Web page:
There are a lot of factors that goes into married filing separately. If the couple is unsure, it may be best to calculate the return both ways to see what will result in a lower tax bill. In general, couples with no dependents or no education expenses can benefit under certain situations. As always, consult with your tax preparer if you have questions.

<![CDATA[Starting a Business - It's easier than you think!!]]>Thu, 14 Jan 2016 16:53:07 GMThttp://viking-financial.com/3/post/2016/01/starting-a-business-its-easier-than-you-think.htmlDo you have a great idea for a product or service?  Are you ready to become an entrepreneur but have no idea where to start? And money….are you concerned that you don’t have the funds to launch your idea? Starting a business is a lot easier (and cheaper) than you think! Below is a starter’s guide to launching your own business.

  • Think of a name and check with your state for availability - Choosing a business name is an important step in the business planning process. Not only should you pick a name that reflects your brand identity, but you also need to ensure it is properly registered and protected for the long term.
  • Chose business entity structure – The business structure you chose will have different legal and tax implications. Below is a quick overview, but check with your accountant or attorney to help you select the most advantageous business structure for you. (However, my opinion would definitely be to incorporate your business!)
  •  Sole proprietor - most basic type of business to establish. You alone own the company and are responsible for its assets and liabilities. You also assume all liability for your company.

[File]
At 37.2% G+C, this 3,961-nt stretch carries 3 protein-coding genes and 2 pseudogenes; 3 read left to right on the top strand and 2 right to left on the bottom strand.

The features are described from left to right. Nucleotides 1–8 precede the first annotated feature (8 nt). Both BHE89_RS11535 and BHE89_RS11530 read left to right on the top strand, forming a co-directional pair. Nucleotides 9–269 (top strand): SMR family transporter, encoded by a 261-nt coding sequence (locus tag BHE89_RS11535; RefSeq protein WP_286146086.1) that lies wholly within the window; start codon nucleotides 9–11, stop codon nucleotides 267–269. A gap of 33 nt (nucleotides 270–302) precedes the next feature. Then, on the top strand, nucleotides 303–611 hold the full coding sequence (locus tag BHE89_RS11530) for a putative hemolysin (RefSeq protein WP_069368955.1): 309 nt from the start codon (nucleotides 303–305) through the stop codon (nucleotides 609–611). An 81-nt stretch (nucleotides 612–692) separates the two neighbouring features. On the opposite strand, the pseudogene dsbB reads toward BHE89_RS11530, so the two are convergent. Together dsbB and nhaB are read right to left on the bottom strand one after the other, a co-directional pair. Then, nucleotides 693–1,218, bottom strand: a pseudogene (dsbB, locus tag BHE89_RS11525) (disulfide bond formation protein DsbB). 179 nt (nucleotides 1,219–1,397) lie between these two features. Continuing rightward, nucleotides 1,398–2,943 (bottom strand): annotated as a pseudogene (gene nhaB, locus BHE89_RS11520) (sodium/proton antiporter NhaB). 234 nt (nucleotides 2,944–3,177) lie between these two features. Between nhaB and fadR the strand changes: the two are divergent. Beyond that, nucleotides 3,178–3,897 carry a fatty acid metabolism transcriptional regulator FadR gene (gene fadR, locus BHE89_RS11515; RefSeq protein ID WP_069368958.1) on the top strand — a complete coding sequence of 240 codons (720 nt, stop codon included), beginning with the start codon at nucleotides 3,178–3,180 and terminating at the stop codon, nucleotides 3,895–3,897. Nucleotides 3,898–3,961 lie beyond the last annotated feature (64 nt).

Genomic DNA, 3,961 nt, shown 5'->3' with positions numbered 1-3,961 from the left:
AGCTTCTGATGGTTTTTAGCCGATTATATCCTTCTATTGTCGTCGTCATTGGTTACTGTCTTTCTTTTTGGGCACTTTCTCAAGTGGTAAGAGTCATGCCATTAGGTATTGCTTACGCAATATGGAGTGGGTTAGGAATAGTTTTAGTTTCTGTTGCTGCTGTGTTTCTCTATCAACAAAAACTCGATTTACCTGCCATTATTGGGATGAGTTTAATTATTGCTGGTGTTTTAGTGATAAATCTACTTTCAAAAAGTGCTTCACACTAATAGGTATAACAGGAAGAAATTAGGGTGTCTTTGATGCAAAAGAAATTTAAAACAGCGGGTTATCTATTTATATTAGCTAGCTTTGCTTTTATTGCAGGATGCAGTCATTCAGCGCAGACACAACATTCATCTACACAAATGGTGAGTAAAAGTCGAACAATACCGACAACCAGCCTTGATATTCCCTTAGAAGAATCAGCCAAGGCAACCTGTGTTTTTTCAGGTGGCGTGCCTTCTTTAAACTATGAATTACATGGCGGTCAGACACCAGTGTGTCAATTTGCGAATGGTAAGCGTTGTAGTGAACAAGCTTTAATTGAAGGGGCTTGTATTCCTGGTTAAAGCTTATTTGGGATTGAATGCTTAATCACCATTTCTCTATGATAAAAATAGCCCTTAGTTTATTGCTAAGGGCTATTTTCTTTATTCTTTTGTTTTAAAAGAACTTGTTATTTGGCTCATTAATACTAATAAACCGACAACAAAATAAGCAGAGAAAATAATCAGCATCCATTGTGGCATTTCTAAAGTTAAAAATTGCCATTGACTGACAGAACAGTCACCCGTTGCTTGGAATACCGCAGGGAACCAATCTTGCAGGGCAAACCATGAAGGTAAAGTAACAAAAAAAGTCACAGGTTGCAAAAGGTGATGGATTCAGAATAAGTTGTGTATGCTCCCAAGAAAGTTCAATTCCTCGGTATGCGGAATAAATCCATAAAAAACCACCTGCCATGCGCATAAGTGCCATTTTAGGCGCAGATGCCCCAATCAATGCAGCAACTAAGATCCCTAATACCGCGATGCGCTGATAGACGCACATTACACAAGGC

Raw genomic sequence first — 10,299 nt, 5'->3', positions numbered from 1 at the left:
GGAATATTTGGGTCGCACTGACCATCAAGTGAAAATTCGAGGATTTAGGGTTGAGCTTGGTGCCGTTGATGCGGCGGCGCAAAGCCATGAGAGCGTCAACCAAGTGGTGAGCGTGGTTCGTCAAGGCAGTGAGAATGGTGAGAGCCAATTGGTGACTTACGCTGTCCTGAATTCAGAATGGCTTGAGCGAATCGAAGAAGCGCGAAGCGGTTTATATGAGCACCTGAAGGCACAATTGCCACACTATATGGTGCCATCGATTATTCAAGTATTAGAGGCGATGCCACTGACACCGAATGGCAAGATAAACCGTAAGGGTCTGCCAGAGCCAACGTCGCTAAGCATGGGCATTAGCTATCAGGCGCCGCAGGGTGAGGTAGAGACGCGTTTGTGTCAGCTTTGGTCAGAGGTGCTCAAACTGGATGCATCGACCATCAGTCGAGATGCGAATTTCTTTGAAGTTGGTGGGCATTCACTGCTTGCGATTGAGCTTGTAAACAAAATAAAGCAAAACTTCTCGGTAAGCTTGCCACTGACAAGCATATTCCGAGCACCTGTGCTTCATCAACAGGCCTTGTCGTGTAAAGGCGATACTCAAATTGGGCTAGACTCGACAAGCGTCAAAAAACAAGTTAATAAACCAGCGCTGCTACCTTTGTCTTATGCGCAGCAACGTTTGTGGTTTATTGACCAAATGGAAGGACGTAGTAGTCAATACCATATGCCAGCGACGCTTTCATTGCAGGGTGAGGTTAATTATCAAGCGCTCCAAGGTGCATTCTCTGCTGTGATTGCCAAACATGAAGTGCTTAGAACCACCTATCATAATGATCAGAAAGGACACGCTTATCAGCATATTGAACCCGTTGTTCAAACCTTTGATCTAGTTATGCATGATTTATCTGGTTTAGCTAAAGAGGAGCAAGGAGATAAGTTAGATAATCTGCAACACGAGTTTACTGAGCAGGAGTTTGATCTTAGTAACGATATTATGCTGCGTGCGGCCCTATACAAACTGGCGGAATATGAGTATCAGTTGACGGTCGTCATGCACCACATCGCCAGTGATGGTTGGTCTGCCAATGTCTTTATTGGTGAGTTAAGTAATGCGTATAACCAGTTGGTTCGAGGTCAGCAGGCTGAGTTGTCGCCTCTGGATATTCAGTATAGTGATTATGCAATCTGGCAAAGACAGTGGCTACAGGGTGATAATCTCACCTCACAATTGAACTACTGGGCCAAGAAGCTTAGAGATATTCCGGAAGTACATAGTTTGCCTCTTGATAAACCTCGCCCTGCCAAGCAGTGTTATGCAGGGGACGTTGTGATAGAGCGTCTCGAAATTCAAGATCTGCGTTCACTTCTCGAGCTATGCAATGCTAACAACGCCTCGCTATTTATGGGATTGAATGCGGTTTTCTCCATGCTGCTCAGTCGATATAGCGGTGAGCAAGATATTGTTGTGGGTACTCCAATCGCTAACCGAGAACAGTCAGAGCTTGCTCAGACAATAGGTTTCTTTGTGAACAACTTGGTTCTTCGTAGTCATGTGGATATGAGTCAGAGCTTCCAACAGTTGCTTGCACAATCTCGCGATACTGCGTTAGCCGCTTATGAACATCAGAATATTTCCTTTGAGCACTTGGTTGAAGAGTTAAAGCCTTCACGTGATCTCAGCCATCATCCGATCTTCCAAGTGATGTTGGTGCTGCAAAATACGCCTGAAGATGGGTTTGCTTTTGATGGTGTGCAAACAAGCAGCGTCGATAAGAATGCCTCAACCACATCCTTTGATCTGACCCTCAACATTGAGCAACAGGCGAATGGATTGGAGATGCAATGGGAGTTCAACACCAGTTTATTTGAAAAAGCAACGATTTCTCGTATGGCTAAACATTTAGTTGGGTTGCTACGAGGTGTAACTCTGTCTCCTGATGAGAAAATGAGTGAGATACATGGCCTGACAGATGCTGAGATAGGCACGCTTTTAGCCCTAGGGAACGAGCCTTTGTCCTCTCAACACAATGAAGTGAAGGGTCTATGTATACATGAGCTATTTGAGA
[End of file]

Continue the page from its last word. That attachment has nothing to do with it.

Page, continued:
• DBA – if you’re a sole proprietor but don’t want to run the business under your legal name, you can file a Doing Business As (DBA) name.
  • Partnership – single business where two or more people share ownership. There are 3 general types of partnerships but essentially, each partner contributes to all aspects of the business, including money, property, labor or skill. In return, each partner shares in the profits and losses of the business. The liability of each partner varies based upon the partnership agreement.
  • LLC - A limited liability company is a hybrid type of legal structure that provides the limited liability features of a corporation and the tax efficiencies and operational flexibility of a partnership. The company is held liable and your personal assets are protected. This is the most common form of business structures.
  • C- Corp – A corporation (also known as C-corp) is complex and mainly for larger businesses with multiple employees. This entity is owned by shareholders and the company is subject to double taxation. 
  • S-Corp – An S-Corp is similar a C-corp but is taxed on a personal level (similar to an LLC) where the profits and losses pass through to a personal tax return.
  • Register with the state (if applicable) – Fees vary by state and by entity structure (as discussed above) but can start as low as $50. Check with your local secretary of state office.
  • Obtain EIN – An Employer Identification Number (EIN) is also known as a Federal Tax Identification Number, and is used to identify a business entity. Free of charge on www.irs.gov website.